Category Archives: 1. Cabin Plans and Design

Mini Cabins and Building Permits

Zoning and building permits are both good ideas. They keep Vermont pretty so New Yorkers can enjoy it. They also help ensure public health and safety. Worthy objectives.

The problem is that most zoning codes can’t distinguish a nice little cabin for relaxing in the woods from a vinyl-sided shack inhabited by a band of misfits running a meth lab. But while the literal interpretation of codes can sometimes prevent you from doing nice things, it can also allow you to do what you want if you play by those literal rules. My solution was to read the zoning code very carefully and to find a building classification that literally matched what I was building. My local code defines an “accessory building” in a way that includes my little cabin, specifically “a shed that lacks utilities.” (Note that some building codes do not allow accessory buildings to be constructed on sites that do not include a residence. However, my code does.) So, I applied for a building permit for a “10′ x 16′ shed” and that permit was issued without any problems. (Never just ignore the permit issue. Your municipality can issue whopping fines…usually several hundred dollars per day…and you could potentially have a problem selling your property.)

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Cabin Cost Accounting

Here is what the Vermont Mini Cabin cost me:

Pressure-treated lumber (Home Depot) $100

Rough-sawn lumber (Eagle Saw Mill) $704

3/4″ plywood $568

Nails, screws, other misc. supplies $200

Tyvek $145

Ship-lap pine siding $600

Stain $100

Metal roofing panels and flashing (Fabral) $936

Clear pine for trim $180

Insulation $100

Steel door $100

Windows (12 Pella ProLine casements w/screens) $3623

Stove (Morso Squirrel) $1100

Chimney and stove pipe (Simpson) $500

Flooring (Forbo Marmoleum Click) $502

Cost before adjustments $9458


Forgone BMW purchase ($44,260) …’cuz that’s what my friends are buying instead of doing stuff like this.

12 days labor of high-priced innovation consultant (not thinking about that)

Net Savings $34,802

Incidentally, I purchased the site for $8500, plus another $1000 or so in legal fees and transfer fees/taxes. (One of a half dozen lots I was able to aggregate in a largely defunct development.) So, even including the land costs, this project was well under half the cost of the BMW, and I believe it will be around a lot longer than that car would have been.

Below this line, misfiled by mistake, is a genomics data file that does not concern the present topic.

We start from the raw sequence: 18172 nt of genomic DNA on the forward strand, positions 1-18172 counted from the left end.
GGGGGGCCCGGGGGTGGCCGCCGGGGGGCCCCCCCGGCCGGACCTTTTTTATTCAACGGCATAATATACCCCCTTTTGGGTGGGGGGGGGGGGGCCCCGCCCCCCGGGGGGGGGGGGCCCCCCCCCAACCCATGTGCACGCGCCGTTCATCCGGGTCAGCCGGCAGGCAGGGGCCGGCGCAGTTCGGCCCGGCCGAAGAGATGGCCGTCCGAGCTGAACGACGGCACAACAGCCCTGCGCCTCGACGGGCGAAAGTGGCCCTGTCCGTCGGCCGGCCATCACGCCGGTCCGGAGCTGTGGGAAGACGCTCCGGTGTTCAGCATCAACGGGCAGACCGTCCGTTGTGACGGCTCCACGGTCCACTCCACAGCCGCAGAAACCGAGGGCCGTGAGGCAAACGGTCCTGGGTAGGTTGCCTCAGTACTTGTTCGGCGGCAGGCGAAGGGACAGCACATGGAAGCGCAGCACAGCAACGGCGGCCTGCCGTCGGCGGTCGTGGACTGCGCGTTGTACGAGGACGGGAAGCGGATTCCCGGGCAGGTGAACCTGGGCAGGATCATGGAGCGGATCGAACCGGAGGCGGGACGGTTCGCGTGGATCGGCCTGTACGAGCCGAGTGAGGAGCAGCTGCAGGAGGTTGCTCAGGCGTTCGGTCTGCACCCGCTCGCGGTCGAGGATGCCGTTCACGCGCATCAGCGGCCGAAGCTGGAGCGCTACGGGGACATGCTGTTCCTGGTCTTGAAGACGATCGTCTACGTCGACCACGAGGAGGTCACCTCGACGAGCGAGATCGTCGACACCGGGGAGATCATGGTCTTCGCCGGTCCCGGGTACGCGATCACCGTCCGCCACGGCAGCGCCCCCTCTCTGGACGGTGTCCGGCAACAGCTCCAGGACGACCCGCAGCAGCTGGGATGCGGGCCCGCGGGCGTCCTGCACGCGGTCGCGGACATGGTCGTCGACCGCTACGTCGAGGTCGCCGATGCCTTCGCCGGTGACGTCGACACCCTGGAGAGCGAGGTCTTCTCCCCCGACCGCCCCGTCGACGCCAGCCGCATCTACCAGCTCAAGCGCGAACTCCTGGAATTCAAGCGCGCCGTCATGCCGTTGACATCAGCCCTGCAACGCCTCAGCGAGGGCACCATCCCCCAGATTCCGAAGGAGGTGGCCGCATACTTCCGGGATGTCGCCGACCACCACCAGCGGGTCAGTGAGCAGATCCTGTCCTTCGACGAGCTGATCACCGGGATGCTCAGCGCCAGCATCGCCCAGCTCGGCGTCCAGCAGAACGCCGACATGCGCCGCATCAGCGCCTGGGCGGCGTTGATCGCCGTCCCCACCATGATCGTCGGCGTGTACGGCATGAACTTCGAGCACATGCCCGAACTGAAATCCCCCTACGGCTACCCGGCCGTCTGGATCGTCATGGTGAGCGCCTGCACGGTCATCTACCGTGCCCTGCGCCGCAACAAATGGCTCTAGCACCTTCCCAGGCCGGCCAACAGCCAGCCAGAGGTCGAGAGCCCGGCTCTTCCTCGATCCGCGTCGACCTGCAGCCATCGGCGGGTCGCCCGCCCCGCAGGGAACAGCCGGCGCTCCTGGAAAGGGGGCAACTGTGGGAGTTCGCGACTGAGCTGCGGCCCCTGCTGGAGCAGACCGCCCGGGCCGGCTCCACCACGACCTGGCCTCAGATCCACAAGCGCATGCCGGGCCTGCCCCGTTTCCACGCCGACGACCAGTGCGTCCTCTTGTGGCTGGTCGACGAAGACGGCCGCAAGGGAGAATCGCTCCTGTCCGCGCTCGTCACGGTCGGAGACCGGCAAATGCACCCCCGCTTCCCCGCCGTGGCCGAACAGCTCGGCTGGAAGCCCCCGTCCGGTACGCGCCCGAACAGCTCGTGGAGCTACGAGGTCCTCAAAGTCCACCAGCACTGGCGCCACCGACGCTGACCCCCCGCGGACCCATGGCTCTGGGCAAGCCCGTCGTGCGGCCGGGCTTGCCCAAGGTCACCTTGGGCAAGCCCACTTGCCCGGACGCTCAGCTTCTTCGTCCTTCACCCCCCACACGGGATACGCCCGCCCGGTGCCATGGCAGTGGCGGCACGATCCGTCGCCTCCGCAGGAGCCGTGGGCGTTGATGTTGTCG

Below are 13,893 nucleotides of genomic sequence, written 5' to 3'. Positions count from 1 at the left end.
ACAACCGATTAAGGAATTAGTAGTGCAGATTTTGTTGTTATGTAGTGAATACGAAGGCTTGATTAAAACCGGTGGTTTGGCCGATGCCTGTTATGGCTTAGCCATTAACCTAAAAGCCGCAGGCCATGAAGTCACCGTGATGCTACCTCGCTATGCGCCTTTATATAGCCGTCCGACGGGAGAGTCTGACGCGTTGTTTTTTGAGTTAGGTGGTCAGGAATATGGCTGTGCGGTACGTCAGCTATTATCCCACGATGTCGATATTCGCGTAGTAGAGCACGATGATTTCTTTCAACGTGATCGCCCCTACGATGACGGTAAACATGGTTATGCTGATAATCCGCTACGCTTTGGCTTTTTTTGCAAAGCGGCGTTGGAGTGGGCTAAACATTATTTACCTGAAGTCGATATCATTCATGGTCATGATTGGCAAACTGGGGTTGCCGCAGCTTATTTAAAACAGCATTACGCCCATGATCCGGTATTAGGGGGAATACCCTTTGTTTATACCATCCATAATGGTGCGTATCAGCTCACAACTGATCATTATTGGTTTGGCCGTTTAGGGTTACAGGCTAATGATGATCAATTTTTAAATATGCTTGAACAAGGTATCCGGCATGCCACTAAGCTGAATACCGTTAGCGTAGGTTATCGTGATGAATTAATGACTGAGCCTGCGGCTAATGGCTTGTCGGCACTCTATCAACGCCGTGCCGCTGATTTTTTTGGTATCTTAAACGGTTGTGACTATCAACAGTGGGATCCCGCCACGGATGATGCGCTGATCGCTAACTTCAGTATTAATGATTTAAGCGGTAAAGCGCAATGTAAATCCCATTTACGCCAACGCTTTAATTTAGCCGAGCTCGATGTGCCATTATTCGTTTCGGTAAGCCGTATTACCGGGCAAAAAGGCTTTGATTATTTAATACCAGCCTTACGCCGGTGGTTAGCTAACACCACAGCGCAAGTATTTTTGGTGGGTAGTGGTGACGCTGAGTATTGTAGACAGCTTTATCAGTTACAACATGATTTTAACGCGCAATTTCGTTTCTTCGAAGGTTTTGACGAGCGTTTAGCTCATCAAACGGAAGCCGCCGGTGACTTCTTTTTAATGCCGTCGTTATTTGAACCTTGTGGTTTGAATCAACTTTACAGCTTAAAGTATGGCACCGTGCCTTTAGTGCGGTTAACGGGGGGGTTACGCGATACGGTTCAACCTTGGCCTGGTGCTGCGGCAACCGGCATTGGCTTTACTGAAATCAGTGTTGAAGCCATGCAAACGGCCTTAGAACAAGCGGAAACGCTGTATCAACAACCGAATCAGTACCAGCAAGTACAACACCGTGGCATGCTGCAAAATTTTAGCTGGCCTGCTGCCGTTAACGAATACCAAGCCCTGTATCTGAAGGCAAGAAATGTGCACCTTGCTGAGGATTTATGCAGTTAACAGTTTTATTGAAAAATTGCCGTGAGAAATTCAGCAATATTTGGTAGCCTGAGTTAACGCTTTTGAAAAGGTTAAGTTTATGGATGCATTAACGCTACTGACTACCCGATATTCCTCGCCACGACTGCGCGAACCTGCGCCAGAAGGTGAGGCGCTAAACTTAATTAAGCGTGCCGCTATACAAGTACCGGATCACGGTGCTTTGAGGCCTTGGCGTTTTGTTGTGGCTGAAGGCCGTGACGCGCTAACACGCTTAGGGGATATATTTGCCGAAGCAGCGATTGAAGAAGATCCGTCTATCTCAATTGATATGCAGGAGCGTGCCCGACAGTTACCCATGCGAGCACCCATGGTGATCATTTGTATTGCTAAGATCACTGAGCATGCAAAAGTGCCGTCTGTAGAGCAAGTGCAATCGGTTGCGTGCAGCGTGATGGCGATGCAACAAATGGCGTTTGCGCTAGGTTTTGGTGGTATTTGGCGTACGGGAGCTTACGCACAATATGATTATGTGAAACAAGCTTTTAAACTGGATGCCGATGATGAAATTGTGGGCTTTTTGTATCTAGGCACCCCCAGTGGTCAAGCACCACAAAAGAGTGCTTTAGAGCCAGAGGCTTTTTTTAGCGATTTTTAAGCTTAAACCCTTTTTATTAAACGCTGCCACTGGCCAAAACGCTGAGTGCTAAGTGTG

Incidentally, Dunn Lumber has an excellent site with prices listed for most lumber-yard items. This is a great reference for cost estimating, even though you most likely will not purchase from them unless you live in their service area.

The Idea

In Summer 2008 I had the urge to build something from scratch. I have owned some land in Southern Vermont for several years, including a very lovely spot next to a stream that cascades about 100 vertical feet into a beautiful river. The land borders the Green Mountain National Forest and is quite secluded, yet is accessed with a decent year-round road. The site is a 5 1/2 hour drive from my home in Philadelphia, so I don’t get there more than about five times a year.

The idea I had was to build a minimalist cabin, roughly the size of Thoreau’s Walden. I sought absolutely zero maintenance, a place I could forget about most of the year, and if I didn’t use it much wouldn’t cause much guilt. My wife doesn’t much like roughing it, and my boys were entering the teen years in which they have heavy  commitments on the weekend. Thus, I was pretty sure this was going to be my place. I sleep on the ground quite a few nights a year in various outdoor adventures, so a dry enclosed spot in the woods is luxury living for me when I’m on my own.

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